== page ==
# Why is time evolution unitary in $PT$-symmetry?

I have a question on the time evolution for a $PT$-symmetric Hamiltonian. So far I have only read that time evolution was unitary because $H$ commutes with $PT$ and the newly constructed operator $C$ but I don't really understand why this implicates that time evolution is unitary. Can someone explain that to me?

Time evolution never becomes unitary under naive inner product $\langle\psi|\phi\rangle$ you start with for which the Hamiltonian is not Hermitian. Instead (and here you need that $\mathcal{C}$ operator) you construct a new norm $\langle\psi|\mathcal{CPT}|\phi\rangle$ and in terms of that new norm the Hamiltonian becomes Hermitian and it generates the unitary evolution.
The best way to look at "$\mathcal{PT}$-symmetric quantum theory" is the idea of pseudo-Hermitian operators. You start with Hermitian $h$ and use non-unitary operator $\eta$ to construct non-Hermitian operator $H$, \begin{equation} H=\eta h \eta^{-1},\quad H\neq H^\dagger \end{equation} However you may take the norm $\langle\psi|\phi\rangle_{\eta}\equiv\langle \psi |\eta^\dagger\eta|\phi\rangle$ and for that norm $H$ is Hermitian. However if you try to construct $\eta$ and $h$ for most of the known nice $\mathcal{PT}$-symmetric Hamiltonians like $p^2+x^2(ix)^\epsilon$ it's only possible in the perturbation theory and the resulting $h$ is ugly and non-local so working with $H$ may be still useful.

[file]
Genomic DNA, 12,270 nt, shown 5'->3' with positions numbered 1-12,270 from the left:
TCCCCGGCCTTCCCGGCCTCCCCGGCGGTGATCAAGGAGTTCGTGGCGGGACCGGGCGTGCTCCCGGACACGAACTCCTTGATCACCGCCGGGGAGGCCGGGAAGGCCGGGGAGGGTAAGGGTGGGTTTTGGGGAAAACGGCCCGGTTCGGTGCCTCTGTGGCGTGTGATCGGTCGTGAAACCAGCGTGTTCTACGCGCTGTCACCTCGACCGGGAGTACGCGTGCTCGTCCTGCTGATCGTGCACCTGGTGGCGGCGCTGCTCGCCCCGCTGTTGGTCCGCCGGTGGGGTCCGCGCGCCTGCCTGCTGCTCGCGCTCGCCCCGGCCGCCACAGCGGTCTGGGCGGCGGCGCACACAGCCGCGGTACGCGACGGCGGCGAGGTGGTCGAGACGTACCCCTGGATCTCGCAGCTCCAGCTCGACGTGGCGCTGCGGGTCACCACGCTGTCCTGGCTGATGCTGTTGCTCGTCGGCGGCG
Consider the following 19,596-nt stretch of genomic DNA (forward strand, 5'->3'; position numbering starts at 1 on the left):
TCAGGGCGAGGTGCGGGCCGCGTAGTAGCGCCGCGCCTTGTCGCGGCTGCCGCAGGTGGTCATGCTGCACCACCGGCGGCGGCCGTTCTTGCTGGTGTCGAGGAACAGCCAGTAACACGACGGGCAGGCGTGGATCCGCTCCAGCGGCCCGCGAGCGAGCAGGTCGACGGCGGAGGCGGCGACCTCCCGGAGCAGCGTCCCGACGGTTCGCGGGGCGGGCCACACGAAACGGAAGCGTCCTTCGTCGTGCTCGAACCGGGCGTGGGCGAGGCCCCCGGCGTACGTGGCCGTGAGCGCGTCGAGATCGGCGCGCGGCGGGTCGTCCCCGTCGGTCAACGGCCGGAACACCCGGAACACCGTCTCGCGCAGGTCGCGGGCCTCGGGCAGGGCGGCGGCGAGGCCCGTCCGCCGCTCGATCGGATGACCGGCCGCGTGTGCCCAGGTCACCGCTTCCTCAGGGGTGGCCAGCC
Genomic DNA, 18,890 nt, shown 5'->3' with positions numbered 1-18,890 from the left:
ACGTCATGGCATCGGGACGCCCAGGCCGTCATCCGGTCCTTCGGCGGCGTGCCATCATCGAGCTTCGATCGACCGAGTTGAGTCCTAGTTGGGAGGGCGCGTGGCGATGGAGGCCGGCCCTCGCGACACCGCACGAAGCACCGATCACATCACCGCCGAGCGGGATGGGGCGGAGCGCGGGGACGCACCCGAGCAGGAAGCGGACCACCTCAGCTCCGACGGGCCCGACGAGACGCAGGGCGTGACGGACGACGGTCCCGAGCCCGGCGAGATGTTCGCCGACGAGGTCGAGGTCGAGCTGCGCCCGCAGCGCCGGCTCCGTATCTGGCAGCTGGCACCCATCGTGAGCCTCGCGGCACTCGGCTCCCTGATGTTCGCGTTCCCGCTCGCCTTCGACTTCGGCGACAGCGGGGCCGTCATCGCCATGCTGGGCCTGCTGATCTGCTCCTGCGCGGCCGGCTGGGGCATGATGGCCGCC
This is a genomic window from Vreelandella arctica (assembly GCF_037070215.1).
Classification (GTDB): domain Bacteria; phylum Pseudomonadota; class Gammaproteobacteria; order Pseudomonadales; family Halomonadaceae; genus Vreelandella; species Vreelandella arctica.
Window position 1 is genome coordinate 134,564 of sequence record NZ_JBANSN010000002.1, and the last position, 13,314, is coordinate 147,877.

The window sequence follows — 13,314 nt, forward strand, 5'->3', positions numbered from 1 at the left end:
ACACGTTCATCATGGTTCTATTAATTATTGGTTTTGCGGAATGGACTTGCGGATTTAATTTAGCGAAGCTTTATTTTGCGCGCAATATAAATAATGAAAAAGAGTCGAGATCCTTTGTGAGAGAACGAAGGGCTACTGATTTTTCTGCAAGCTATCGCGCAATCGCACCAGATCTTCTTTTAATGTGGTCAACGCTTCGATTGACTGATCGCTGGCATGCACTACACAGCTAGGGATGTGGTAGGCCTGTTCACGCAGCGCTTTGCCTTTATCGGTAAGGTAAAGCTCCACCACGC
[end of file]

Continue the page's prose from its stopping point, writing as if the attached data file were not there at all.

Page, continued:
I would add that no real application of $\mathcal{PT}$-symmetric Hamiltonians that I know actually use this special norm for probability measure. Those applications usually involve open quantum systems and simply use this relation with Hermitian Hamiltonians to explain certain peculiar properties that arise when you have $\mathcal{PT}$-symmetry.